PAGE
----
Office Artifacts: Deborah A. Thomas

We visited the professor of anthropology to discover the stories behind her favorite office items.

Monday, November 21, 2016

Photographed and compiled by Brooke Sietinsons



 

1. Tile Mosaic: We were touring our film Bad Friday, about state violence against Rastafari. In South Africa and in Johannesburg we stopped at a small market outside the Soweto Museum. There was a man who did tile mosaics of famous figures in the anti-apartheid struggle and I bought this from him, of Steven Biko.

 2. Estate Map: This is an old estate map of the area in the hills surrounding Kingston, Jamaica, where I did my Ph.D. dissertation research. I got it from the Statistical Institute and would color it in with colored pencils during down time in the evenings sometime. I never finished it, as you can see.

3. Sunglasses: These are my funky sunglasses from the 50th anniversary of independence in Jamaica, summer 2012. I had seen someone in these at one of the arts events I went to, and asked my very social-network savvy friend Annie Paul to see if she could find out where they were available, because I didn’t see them on any vendors’ tables. Within moments after she posted the query on Twitter, I knew where to go!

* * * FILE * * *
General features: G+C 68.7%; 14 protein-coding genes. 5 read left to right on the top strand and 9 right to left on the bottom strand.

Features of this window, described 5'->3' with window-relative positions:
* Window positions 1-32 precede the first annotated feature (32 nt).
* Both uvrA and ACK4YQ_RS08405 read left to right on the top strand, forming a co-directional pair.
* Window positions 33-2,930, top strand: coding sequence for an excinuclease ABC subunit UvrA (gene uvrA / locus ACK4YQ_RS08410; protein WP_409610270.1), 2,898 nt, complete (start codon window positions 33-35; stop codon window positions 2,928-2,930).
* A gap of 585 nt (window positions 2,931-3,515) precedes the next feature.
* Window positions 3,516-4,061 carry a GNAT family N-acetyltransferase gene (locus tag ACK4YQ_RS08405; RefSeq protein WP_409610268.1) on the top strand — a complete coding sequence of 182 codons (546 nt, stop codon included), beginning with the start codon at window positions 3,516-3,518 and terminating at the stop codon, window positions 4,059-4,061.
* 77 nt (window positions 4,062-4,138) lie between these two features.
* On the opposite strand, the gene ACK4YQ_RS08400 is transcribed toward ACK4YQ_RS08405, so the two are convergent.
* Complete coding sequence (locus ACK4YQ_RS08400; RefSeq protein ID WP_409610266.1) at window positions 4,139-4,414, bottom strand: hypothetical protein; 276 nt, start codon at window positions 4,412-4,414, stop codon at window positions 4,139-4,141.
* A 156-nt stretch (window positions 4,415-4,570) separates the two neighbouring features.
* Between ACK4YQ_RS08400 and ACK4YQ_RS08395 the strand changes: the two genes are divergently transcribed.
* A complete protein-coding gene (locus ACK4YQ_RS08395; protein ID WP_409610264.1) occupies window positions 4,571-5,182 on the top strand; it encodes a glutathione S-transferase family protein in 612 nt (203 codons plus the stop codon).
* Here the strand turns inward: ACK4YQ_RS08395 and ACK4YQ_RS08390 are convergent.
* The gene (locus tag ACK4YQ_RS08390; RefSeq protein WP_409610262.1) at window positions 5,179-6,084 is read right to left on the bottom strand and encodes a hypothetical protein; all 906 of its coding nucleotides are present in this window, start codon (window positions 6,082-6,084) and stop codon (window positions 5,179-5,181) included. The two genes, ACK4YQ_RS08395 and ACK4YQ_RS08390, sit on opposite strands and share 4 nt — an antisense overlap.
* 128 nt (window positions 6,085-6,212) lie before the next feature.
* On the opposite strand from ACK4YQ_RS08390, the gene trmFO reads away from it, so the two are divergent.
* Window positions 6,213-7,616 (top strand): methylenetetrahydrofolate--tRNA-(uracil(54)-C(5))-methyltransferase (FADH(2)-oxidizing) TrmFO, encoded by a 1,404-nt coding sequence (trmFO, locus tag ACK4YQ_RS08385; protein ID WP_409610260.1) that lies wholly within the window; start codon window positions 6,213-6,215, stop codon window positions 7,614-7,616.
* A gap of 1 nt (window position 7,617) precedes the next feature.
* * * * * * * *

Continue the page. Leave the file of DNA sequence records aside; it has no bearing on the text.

4. Cards: These are “Cards Against Anthropology,” which a friend of mine made, modeled after “Cards Against Humanity.” They are designed to encourage students to probe ethics questions that might arise in ethnographic field research, and my TAs played the game in their sections for Introduction to Cultural Anthropology. My favorite answers are “Give a Hug” and “Panic.” The question, “You are doing fieldwork in a location where tuberculosis is common. A child coughs in your face, what do you do?” 

5. Shekere: I was living in Bahia, Brazil in 1989–1990, dancing and working with musicians there who were involved in the black arts movement at the time. My friend Cicero was planning to do a shekere workshop, so a few of us took a roadtrip for a few days to the “interior” to find farmers who would give us a bunch of gourds, from which the instruments are made. It was a riot, because they couldn’t figure out why we would want so many of them, since they just use them to carry water. I made this one, choosing the yellow and white for Oshun, the deity representing river water and beauty.